What could a 'didot' be? What part of speech is 'misturaes'? If Jack used the 'misturaes' to repair the 'wuipit' what do you think the 'mistraes' must be? What could 'yulling' mean? - What part of speech is often used with an ending '-ing '? Which synonym could be used for ' yulling '?

  • fun
  • difficult
  • expensive

What type of things do you put on? Based on the above question, what kind of thing must a 'redick' be? Is a 'pogtry' used inside or outside? Which words let you know that the 'pogtry' was cheap? What must 'yagmas' be?

  • Clothes
  • Cigarette type
  • Type of money

Summary (5 minutes): The teacher and students should talk about the usefulness of the strategy. The teacher should encourage the students to use the strategy both while reading texts in Korean as well as English. Students should be reminded to think while they read.

Extensive Reading[edit]

Objectives: To introduce a reading strategy that will increase the student’s understanding of texts. Students will understand the importance of making connections and thinking about the text while they read. Students will be shown the importance of scanning texts to find answers to questions. Students will be given the opportunity to use the reading strategy. Students will write a journal entry on the effectiveness of the strategy. Materials needed:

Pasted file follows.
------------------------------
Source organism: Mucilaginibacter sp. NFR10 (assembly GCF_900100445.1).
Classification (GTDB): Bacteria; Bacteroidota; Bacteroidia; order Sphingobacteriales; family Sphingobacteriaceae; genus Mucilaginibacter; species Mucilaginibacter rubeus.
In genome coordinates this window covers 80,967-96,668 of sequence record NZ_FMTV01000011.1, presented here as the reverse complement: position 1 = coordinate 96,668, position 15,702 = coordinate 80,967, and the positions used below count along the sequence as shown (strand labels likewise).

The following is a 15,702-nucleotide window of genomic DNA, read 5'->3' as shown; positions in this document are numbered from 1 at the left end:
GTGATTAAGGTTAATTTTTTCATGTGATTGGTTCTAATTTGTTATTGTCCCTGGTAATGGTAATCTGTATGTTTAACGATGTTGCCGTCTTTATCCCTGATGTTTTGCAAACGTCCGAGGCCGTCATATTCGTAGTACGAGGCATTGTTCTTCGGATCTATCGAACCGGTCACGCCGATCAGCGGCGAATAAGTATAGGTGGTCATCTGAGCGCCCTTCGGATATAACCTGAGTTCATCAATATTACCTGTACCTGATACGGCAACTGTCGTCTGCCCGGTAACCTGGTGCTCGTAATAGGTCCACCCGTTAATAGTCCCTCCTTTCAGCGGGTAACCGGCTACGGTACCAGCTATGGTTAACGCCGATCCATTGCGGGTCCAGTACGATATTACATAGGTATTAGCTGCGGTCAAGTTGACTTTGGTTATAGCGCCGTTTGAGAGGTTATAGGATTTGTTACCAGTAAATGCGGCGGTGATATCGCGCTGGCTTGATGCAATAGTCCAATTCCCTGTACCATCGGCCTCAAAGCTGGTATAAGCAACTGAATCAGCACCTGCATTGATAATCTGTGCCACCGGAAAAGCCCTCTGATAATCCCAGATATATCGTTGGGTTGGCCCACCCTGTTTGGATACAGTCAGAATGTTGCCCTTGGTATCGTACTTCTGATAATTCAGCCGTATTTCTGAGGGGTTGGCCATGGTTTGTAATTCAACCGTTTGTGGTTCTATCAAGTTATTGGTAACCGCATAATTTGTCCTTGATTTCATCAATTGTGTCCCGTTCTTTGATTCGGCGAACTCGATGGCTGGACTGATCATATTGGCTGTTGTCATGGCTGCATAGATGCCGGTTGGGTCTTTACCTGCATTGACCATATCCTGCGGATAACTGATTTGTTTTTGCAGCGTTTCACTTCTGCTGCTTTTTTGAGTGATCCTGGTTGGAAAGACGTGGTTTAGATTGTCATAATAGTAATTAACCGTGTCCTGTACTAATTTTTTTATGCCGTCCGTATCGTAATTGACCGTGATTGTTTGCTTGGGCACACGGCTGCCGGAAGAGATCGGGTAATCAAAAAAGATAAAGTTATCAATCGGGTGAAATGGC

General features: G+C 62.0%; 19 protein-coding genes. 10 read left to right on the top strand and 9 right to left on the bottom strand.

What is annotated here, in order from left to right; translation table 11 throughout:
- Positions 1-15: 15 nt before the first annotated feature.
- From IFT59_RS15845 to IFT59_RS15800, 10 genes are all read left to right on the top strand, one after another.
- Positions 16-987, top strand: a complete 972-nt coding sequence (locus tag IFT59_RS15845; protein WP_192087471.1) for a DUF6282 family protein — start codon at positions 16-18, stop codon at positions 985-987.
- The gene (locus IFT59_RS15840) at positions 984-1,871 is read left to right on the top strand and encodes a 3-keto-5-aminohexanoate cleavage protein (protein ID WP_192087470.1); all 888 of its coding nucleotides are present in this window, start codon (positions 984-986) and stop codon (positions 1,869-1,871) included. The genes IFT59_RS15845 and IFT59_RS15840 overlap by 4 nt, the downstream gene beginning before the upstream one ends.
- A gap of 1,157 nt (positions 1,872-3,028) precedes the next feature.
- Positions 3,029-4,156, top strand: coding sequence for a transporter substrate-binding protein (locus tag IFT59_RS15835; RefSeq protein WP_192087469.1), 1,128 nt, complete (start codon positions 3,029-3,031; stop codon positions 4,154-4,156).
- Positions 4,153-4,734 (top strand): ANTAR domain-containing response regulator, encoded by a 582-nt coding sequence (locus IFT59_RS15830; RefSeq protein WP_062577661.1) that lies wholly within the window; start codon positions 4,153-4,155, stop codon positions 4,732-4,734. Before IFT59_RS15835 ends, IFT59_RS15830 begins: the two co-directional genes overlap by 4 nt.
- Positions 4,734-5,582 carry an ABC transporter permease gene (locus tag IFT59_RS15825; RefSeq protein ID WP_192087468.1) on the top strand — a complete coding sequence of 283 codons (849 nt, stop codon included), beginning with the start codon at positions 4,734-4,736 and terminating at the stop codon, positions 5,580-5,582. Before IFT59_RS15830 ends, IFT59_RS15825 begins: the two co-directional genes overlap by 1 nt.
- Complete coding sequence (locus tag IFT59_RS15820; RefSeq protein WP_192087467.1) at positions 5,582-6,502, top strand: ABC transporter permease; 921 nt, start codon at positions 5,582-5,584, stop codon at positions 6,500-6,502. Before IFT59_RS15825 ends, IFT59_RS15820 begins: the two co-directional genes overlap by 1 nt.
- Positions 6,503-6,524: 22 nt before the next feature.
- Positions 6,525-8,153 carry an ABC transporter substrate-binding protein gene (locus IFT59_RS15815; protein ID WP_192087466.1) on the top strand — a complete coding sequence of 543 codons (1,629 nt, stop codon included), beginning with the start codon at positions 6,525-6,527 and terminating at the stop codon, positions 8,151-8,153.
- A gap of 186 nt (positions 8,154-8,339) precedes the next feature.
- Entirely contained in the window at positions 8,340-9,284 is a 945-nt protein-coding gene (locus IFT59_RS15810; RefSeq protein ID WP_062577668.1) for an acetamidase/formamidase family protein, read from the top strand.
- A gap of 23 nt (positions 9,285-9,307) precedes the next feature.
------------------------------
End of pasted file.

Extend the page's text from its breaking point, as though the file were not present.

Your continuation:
• Teachers will need reading material for the students to

teach the reading strategy. The teacher will need enough newspaper pages for each student to get one (there should 2 or 3 complete articles on each page). One is also needed for the teaching of the strategy (each student needs a copy of this one, as well as one for the teacher). This is important for the strategy. Vocabulary substitution:

Procedure: Setting Up the Classroom: Arrange the tables in such a way that all the newspaper pages can be displayed and read at once.

Warm Up (10 minutes): Teachers should question the students about their reading habits…

  • what they read
  • when they read
  • why they read

Ask the students if they are good readers. Also, you should ask about their newspaper reading habits. Find out how often and how the students read the newspaper.

Ask a question based on the ‘teaching newspaper’. The question should be one that is easily found through a quick scan of the paper. The student who finds the answer first should be awarded.

Try to go through a number of questions. Then have one of the students come up with a question. The question should be written on the board and the class given the opportunity to answer the question.

Activity (30 minutes): Each student is given one of the articles and asked to come up with two questions based on the articles on their page. The question must be one that can only be answered by reading the article. The students give the newspaper page and the questions to the teacher. Write all of the questions on the board. The newspaper pages are laid out on the tables so that all of them can be read easily. The students then need to find the answers to each of the questions on board.